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Texas Quarterly Commercial ReportTexas Quarterly Commercial ReportJames P. Gaines, Luis B. Torres, Harold D. Hunt, Clare Losey, and Trenton Forbes2020-03-09T05:00:00Ztechnical-report
Commercial

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​Fourth Quarter 2019

The Texas economy grew at a solid pace in 2019 in the midst of one of the longest expansionary cycles in state history. Crude oil production, residential construction, housing sales, and commodity exports increased. The labor market remained strong with record-low unemployment, stable job growth, and improved labor force participation, although initial unemployment claims rose modestly. The manufacturing sector, however, struggled amid the slowing global industry and trade-related uncertainty. Overall favorable economic conditions attracted migrants from other states, boosting population growth, in spite of reduced international migration.  

One of the headwinds to Texas' continued expansion in 2020 is the COVID-19's (coronavirus) negative shock to the economy and financial markets lowering growth expectations and increasing uncertainty. Even before the coronavirus, the state's economy was facing headwinds from the slowing national and global economies, downward pressures on oil prices, and ongoing political and trade-related uncertainty. For additional commentary and statistics, see Outlook for the Texas Economy.

The Texas Nonresidential Construction Coincident Index, which measures current construction activity, indicates further expansion. Strong construction activity should continue into 2020 as indicated by the Texas Nonresidential Construction Leading Indicator, which measures potential future construction activity. (See Figures 1-5 in the downloadable report for the Nonresidential Coincident Index and Leading Indicator for Texas and the four major metros.)

Texas' annual nonfarm employment before expected downward revisions from the Bureau of Labor Statistics (BLS) increased by nearly 309,700 jobs, exceeding national growth by a full percentage point at 2.5 percent. The Real Estate Center's 2020 Texas Housing Economic Outlook, however, projects hiring to decelerate due to slower economic growth at the national and state levels and a stagnant energy sector. The Dallas Fed's annual employment projection is 2.1 percent for 2020, based on the forecast that 274,000 jobs will be added. Overall labor market conditions, however, remained strong. Even though the statewide unemployment rate ticked up at year end, it had fallen to a new annual low of 3.5 percent. The U.S. economy slowed in 2019, from growing 2.9 percent in 2018 to 2.3 percent last year. The U.S. economy is expected to slow in 2020 but still maintain positive growth, achieving a growth rate of around 2.1 percent. 

Dallas employment before revisions led the state in both absolute and percentage terms, adding 94,300 jobs for 3.6 percent growth in 2019. Houston's payrolls expanded by 82,700 positions, or 2.7 percent, with strong growth in the durable goods manufacturing and professional/business services. San Antonio's workforce added 24,400 employees, increasing 2.3 percent. On the other hand, hiring in Austin recorded its slowest pace since 2010 at 2.4 percent, still managing to add 25,700 jobs. The tightness in the state's labor market is greater in the major metros. Austin maintained the lowest unemployment rate at 2.7 percent, while DFW and San Antonio joblessness fell to 3.2 and 3.1 percent, respectively. Houston was the exception with an unemployment rate above the statewide average at 3.7 percent but still boasted a historical low. (For additional commentary and statistics, see Outlook for the Texas Economy.)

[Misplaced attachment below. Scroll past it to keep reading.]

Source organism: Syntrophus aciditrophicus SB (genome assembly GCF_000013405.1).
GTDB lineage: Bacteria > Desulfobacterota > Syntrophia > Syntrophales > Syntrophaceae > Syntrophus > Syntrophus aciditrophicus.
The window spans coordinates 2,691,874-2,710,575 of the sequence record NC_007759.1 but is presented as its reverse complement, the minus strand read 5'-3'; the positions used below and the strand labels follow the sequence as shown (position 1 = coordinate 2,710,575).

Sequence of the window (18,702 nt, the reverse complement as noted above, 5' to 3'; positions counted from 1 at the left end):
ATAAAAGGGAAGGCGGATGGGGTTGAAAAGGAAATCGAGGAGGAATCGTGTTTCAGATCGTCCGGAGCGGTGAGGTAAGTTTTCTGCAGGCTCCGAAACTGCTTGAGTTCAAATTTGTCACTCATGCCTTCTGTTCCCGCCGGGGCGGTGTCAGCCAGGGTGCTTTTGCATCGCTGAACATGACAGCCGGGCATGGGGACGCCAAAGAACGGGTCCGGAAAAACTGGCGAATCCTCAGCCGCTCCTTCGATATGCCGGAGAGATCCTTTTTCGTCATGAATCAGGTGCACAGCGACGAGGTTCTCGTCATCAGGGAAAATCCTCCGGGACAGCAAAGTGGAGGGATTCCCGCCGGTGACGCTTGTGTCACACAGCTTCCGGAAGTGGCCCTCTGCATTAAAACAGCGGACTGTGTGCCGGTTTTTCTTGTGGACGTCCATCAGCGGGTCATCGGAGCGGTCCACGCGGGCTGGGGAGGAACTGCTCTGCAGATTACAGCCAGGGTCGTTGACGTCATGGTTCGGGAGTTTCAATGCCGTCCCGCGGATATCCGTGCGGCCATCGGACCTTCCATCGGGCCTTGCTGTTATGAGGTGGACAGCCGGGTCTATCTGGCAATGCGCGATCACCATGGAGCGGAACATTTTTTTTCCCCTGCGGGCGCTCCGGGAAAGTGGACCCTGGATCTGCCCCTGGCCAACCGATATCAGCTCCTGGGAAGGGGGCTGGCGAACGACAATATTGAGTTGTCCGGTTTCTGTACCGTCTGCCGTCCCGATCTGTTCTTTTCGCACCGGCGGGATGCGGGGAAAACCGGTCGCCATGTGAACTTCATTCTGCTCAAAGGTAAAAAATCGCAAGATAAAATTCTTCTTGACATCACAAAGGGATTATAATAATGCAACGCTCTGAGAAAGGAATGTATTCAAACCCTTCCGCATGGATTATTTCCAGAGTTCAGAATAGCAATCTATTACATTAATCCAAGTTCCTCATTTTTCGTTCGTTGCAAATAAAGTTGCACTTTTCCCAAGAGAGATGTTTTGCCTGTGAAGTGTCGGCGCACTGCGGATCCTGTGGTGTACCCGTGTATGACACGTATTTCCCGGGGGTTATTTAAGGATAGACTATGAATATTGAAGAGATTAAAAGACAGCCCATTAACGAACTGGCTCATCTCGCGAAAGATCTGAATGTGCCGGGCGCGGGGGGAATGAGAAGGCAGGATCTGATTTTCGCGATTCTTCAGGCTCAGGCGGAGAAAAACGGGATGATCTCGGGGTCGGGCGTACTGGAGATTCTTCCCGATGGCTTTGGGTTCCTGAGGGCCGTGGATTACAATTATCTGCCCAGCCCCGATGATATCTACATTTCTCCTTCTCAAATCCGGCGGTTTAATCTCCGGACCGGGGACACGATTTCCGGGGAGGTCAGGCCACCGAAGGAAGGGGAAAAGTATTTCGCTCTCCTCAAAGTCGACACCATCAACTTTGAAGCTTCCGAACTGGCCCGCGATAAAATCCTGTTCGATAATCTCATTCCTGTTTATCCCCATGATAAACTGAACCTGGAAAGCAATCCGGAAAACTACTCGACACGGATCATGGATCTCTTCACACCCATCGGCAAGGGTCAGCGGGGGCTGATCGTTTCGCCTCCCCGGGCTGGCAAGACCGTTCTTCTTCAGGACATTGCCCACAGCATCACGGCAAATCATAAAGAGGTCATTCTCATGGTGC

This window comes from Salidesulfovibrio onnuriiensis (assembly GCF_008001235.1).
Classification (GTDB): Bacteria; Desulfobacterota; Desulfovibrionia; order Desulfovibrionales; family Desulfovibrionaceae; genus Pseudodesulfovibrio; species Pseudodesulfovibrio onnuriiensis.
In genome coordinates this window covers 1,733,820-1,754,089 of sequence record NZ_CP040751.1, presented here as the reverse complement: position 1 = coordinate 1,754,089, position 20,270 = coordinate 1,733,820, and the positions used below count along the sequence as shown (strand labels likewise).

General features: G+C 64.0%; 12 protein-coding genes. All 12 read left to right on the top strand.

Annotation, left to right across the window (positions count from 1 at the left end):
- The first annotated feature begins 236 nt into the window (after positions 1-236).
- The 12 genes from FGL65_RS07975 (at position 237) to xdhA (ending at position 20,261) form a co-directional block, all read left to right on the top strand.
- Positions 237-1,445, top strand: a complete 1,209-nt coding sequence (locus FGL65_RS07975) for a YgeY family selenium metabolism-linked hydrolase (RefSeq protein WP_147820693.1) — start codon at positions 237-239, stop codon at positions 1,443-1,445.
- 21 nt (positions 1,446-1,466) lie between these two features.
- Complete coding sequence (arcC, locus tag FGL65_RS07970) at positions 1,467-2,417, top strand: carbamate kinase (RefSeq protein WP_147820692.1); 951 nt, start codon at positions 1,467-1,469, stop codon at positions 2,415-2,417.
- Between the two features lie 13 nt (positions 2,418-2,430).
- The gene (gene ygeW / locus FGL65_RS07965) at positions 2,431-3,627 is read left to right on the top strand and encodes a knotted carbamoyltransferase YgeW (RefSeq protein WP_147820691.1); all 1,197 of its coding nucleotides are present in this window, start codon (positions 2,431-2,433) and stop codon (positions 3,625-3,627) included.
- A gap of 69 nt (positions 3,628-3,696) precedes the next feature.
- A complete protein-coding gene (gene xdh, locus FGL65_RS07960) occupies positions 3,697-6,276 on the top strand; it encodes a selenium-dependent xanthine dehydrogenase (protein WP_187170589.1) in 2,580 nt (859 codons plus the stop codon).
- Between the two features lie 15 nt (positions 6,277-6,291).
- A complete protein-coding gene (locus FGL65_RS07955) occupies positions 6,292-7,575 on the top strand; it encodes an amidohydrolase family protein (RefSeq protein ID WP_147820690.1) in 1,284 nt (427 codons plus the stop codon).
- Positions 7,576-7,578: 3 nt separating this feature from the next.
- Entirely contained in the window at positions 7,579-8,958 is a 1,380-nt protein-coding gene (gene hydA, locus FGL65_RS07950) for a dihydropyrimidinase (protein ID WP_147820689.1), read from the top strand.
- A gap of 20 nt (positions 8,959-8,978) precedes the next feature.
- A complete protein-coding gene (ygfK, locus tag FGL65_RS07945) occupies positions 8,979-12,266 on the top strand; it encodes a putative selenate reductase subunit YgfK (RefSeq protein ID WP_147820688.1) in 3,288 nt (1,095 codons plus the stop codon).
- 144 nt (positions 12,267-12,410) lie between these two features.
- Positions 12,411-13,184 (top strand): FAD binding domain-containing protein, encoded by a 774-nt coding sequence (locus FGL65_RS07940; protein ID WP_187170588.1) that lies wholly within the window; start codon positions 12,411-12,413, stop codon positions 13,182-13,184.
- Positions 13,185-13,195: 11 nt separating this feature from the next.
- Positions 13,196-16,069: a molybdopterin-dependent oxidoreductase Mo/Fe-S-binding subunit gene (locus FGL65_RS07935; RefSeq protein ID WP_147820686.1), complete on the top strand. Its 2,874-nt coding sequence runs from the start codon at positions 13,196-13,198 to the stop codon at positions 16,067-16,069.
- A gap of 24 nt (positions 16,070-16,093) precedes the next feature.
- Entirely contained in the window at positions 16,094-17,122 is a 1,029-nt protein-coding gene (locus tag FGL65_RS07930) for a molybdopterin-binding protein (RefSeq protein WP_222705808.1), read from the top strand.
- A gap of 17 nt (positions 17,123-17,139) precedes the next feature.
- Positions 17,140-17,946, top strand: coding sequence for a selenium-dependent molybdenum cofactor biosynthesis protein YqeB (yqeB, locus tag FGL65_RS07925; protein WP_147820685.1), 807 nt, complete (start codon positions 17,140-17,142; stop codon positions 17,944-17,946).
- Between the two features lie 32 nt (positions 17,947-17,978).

Both low inflation expectations and modest future growth prospects continue to weigh down nominal interest rates. Particularly, capital flows have flooded the Treasury market seeking positive returns and low risk, pushing the ten-year Treasury bill further down. The fall in the ten-year yield at the end of 2019 caused the spread in commercial capitalization rates to increase, indicating increased risk in commercial real estate as well as general profitability.

Office cap rates for San Antonio and Houston remained the highest in 2019, with both cap rates increasing in 2019. DFW also registered an increase last year, with Austin trailing the other major MSAs. Austin has become the least risky market for office real estate based on the spread with the ten-year Treasury bill.

Retail cap rates increased in 2019 in all four MSA markets. Houston and DFW depicted the highest, followed by San Antonio and Austin. The spread in the ten-year Treasury bill also increased in 2019. Austin is also the least risky and lowest return market for retail real estate.

Industrial cap rates for San Antonio and Austin were the highest in 2019. San Antonio cap rates increased last year, while in Austin they were unchanged. Houston and DFW cap rates increased in 2019. Similar to the other two commercial markets, the spread in the ten-year Treasury increased in all four markets. DFW is the least risky and lowest return market for industrial real estate based on the spread with ten-year Treasury bill.

​For an analysis of Austin's, DFW's, Houston's, and San Antonio's commercial markets (including tables and figures), download the full report. 

​​Previous reports available: ​

Digital and Print2211https://www.recenter.tamu.edu/articles/technical-report/Texas-Quarterly-Commercial-Report https://assets.recenter.tamu.edu/Documents/Articles/2211.pdf

 

 

Texas Quarterly Commercial ReportTexas Quarterly Commercial ReportCommercial
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